In America, Genesis has cleverly kept the GV80 entry price at $59,050 including destination. This is care of a new “Standard” trim set to arrive this summer, slotting below the previous, nameless base trim which goes for a grand more. The Standard skips out on the heated steering wheel, digital key, spare tire, and manual sunshades. A Select ($62,950) will slot into the middle of the 2.5T lineup at the same time as the Standard, while Advanced ($66,950) and Prestige ($71,800) ladle on niceties like leather, three-zone climate control, Ergo motion seats, and the B&O sound system.

The 3.5T is down to two trims, both of which are in Canada and the US. The $75,150 Advanced (w/ Tech Package in Canada) is a three-row affair in both countries, and the only of that type in America now. Meanwhile this top Prestige ($80,650) is the only way to get the Nappa leather, four-zone climate, heated plus ventilated second row, and a few other goodies.

Canadian pricing was unavailable at time of publishing.

2025 Genesis GV80 First Drive Review: Final thoughts

Big 22-inch alloy wheels don't ruin the ride of this luxury SUV.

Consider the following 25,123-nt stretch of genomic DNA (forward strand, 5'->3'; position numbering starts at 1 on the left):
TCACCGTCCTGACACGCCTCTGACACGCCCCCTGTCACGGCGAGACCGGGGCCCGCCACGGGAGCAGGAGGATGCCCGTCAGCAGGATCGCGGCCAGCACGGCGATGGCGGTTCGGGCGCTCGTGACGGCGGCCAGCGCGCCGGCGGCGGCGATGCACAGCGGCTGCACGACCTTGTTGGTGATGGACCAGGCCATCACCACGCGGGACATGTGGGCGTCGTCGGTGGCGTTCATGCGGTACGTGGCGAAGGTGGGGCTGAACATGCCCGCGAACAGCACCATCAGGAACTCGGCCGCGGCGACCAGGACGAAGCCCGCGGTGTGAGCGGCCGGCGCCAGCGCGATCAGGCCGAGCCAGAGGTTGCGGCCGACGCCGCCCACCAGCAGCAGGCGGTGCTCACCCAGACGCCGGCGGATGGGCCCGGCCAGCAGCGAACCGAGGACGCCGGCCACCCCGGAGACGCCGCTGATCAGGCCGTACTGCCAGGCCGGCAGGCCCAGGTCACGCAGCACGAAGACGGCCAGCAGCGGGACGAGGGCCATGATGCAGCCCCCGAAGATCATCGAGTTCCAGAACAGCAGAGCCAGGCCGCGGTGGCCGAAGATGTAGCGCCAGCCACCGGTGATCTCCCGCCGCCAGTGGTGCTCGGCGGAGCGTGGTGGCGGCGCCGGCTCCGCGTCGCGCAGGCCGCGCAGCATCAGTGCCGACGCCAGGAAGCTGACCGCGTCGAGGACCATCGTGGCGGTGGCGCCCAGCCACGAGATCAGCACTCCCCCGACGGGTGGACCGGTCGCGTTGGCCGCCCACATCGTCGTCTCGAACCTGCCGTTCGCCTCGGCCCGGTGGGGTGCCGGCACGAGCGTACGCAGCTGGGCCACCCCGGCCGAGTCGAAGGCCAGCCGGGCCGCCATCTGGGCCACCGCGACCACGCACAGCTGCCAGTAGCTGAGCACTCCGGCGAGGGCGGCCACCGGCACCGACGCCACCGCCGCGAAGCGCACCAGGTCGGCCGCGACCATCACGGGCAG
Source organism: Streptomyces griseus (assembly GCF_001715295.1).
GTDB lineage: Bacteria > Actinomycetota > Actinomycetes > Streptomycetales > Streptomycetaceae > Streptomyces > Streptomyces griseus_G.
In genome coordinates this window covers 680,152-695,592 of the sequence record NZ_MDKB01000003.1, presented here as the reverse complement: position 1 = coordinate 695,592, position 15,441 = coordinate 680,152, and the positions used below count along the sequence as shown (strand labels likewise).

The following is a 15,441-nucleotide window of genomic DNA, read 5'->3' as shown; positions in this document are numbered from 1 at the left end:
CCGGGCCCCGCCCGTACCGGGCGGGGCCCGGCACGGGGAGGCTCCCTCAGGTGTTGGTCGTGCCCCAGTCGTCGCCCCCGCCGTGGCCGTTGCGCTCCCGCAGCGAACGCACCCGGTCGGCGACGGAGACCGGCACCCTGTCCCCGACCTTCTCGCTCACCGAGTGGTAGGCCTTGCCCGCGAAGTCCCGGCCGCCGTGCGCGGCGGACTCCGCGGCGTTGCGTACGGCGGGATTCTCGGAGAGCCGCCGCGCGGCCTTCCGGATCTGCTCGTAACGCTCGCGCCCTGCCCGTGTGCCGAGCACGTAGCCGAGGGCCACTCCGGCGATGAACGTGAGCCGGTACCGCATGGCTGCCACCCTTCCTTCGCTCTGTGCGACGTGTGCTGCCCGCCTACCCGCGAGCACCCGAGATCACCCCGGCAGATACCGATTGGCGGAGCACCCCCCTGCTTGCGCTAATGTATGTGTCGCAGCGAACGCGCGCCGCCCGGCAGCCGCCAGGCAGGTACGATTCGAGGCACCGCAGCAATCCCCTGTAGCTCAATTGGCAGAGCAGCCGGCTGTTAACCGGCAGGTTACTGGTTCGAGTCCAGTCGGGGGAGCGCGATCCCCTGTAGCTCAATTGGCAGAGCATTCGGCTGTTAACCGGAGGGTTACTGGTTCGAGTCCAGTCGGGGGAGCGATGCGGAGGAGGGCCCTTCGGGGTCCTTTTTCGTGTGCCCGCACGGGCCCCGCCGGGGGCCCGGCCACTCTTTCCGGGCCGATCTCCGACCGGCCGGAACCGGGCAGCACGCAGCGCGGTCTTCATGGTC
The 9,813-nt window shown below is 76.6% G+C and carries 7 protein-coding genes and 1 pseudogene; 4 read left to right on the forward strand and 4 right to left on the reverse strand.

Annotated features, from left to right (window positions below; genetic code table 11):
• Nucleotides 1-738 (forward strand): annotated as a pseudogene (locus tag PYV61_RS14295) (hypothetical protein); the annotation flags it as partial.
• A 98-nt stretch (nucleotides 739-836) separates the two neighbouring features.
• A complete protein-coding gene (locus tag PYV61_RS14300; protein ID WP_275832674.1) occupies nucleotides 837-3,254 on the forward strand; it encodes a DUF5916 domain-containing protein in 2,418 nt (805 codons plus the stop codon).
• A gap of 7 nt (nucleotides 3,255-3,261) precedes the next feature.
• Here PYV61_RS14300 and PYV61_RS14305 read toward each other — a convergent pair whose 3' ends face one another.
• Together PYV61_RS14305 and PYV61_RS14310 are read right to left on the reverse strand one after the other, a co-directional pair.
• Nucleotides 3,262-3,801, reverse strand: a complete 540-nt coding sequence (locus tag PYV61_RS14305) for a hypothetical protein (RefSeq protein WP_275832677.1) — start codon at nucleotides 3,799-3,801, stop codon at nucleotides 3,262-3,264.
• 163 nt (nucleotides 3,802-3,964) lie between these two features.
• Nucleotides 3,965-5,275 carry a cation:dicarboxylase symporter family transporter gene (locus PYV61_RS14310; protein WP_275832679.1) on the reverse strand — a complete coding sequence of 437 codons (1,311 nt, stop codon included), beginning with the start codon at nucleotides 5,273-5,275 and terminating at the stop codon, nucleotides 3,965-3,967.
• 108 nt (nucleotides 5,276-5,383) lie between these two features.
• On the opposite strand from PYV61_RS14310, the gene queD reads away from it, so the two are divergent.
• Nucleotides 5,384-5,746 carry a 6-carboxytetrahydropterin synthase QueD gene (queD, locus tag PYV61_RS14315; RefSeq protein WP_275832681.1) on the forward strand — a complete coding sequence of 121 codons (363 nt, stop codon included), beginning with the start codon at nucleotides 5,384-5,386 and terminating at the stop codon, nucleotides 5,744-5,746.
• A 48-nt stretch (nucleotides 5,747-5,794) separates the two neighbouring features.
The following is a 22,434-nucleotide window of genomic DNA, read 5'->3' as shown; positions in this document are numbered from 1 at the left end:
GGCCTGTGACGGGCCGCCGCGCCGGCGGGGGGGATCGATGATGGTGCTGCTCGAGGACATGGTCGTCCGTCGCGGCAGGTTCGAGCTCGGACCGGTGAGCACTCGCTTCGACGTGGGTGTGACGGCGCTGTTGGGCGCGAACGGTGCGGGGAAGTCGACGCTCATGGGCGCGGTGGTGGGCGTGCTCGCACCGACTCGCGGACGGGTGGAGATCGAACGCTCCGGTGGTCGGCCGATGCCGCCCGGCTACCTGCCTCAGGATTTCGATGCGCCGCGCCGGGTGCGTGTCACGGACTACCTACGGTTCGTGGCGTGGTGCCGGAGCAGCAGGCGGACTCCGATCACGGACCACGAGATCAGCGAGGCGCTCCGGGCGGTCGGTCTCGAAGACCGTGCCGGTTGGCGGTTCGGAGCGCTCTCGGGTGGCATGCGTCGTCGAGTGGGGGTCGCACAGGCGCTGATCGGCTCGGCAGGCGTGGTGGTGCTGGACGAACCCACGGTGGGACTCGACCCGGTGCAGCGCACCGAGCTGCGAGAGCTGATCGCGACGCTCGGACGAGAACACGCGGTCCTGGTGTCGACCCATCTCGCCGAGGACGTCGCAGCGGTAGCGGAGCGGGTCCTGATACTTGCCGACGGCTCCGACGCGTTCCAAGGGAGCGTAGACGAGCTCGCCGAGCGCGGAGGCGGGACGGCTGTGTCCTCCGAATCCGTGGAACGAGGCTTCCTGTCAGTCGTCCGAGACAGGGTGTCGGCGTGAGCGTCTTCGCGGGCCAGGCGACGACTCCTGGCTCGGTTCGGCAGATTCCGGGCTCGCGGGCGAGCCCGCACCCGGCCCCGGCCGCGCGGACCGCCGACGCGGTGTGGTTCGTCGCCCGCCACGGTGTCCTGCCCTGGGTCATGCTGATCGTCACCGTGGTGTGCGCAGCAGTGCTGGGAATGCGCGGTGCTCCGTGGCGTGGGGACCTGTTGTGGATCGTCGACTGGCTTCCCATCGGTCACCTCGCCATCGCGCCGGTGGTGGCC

If it sounds like the GV80 is more of the same, that’s because it is. The Korean brand’s inaugural SUV still does a whole lot right: a fancy experience inside and out for thousands less than competitors, only now with more tech and comfort. The cabin is still best-in-class while the driving dynamics are refined but not mute. Poor fuel economy aside, the 2025 Genesis GV80 should still appeal to those wanting the most luxury for their hard-earned—crucially, without it ever seeming that way—or looking to skip over the default choices.

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Excellent interior

Thirsty engines

Comparative value

Not the sportiest choice

Smooth ride

Third row availability limited in Canada

2025 Genesis GV80


3.5L V6 Turbo


375 hp, 391 lb-ft



US Fuel Economy (mpg):


CAN Fuel Economy (L/100 km):


Starting Price (USD):

$59,050 (inc. dest.)

As-Tested Price (USD):

$80,650 (inc. dest.)

Starting Price (CAD):


As-Tested Price (CAD):


Kyle Patrick
Kyle Patrick

Kyle began his automotive obsession before he even started school, courtesy of a remote control Porsche and various LEGO sets. He later studied advertising and graphic design at Humber College, which led him to writing about cars (both real and digital). He is now a proud member of the Automobile Journalists Association of Canada (AJAC), where he was the Journalist of the Year runner-up for 2021.

More by Kyle Patrick

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 1 comment
  • Tucson60 Tucson60 on May 14, 2024

    Really like the tefresh/tweaks of the design for 2025 a lot, except for the hiding of the rear exhaust pipes. WHY would they hide them, this isn’t a hybrid or EV. And one other mention is that so called “football” looking steering wheel is gone and replaced with a proper 3-spoke design which looks great!

    Luv this SUV both inside and out, great quality and comfort. Will definitely give it a look when it’s time to buy a new vehicle!